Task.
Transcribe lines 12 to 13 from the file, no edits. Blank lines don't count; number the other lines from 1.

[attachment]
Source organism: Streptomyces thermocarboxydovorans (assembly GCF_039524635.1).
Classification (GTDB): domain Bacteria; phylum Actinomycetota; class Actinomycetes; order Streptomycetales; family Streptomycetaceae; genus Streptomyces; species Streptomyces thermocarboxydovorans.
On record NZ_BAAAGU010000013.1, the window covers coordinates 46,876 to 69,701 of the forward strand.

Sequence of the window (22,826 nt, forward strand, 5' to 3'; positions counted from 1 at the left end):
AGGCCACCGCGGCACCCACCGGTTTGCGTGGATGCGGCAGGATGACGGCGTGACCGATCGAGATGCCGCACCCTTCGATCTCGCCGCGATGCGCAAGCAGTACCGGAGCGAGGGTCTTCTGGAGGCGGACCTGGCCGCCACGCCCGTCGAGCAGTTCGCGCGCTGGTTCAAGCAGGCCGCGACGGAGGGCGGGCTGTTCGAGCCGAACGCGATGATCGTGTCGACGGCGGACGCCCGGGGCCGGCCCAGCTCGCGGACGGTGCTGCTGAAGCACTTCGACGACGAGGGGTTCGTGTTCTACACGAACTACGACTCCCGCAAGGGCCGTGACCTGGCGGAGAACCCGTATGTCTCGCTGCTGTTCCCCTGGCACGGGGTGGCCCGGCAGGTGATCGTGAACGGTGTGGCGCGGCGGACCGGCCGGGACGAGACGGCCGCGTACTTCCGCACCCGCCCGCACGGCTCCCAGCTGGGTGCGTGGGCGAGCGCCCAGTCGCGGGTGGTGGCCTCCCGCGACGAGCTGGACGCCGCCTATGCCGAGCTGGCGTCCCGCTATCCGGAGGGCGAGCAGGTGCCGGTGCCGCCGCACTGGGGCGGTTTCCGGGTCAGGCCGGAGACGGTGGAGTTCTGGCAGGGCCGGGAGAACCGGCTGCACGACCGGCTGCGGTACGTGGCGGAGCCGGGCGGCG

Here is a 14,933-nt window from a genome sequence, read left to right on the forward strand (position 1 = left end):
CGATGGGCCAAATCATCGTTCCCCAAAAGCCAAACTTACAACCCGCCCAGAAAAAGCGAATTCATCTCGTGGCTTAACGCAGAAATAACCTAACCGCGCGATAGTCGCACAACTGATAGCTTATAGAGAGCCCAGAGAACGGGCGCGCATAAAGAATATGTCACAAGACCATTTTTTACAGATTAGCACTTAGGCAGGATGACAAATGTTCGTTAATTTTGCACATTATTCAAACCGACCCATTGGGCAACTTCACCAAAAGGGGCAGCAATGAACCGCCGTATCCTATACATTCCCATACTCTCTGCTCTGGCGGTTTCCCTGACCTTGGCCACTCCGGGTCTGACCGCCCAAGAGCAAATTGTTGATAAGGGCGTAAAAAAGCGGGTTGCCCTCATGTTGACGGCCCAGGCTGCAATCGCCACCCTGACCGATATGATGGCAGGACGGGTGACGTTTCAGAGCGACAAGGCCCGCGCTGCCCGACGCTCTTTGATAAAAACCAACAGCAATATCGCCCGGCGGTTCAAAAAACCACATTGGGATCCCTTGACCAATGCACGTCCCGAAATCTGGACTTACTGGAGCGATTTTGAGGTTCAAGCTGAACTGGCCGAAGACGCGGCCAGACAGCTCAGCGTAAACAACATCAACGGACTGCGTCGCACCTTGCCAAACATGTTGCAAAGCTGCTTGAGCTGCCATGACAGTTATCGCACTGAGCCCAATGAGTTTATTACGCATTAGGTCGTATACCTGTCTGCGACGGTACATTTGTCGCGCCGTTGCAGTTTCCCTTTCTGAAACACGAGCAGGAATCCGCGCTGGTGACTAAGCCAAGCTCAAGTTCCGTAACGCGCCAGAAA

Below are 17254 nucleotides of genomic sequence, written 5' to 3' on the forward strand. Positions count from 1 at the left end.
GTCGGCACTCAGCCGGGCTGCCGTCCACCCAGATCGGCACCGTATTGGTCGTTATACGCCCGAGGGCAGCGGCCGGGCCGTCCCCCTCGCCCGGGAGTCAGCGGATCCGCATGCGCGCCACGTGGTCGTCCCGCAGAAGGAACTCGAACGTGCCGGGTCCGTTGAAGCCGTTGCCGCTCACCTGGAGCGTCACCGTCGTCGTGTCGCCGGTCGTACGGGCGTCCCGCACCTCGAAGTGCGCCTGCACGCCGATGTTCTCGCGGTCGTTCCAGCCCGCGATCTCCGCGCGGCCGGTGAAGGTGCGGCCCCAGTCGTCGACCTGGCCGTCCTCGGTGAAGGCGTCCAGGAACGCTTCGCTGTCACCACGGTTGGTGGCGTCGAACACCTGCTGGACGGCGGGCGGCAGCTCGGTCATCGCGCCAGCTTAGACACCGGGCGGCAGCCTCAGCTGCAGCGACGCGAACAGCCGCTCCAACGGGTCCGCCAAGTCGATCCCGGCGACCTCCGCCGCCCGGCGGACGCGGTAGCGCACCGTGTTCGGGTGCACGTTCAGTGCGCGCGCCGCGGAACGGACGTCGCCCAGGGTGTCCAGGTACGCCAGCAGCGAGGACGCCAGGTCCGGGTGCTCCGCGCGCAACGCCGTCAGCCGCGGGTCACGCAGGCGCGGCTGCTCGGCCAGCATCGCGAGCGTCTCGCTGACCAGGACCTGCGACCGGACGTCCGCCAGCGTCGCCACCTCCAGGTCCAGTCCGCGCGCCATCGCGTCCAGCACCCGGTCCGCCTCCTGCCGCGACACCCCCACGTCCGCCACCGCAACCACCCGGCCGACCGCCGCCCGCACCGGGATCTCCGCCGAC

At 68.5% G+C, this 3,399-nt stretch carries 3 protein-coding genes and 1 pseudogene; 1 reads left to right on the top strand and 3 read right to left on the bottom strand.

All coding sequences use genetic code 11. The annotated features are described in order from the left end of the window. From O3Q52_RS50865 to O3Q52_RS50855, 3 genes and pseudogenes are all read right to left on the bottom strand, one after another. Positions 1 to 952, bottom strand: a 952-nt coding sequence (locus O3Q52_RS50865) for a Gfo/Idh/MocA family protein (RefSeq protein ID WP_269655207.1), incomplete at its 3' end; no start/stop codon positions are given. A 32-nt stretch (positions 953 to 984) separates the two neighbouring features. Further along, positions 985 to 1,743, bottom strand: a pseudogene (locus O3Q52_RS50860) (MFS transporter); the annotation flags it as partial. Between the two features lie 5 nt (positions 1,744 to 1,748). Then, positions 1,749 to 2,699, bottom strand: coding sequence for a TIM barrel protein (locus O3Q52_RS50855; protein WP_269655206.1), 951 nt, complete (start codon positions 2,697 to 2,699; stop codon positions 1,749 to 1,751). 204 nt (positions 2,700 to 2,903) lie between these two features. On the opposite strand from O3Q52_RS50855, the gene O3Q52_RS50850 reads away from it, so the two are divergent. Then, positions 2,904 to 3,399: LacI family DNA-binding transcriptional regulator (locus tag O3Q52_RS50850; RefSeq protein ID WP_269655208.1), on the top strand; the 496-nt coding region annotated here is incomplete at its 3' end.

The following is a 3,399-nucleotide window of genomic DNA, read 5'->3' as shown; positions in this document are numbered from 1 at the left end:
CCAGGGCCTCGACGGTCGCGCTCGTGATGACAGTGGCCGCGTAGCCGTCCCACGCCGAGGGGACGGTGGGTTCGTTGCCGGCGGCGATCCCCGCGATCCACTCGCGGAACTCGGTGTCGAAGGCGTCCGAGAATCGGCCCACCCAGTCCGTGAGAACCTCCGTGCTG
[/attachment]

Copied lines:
The following is a 3,399-nucleotide window of genomic DNA, read 5'->3' as shown; positions in this document are numbered from 1 at the left end:
CCAGGGCCTCGACGGTCGCGCTCGTGATGACAGTGGCCGCGTAGCCGTCCCACGCCGAGGGGACGGTGGGTTCGTTGCCGGCGGCGATCCCCGCGATCCACTCGCGGAACTCGGTGTCGAAGGCGTCCGAGAATCGGCCCACCCAGTCCGTGAGAACCTCCGTGCTG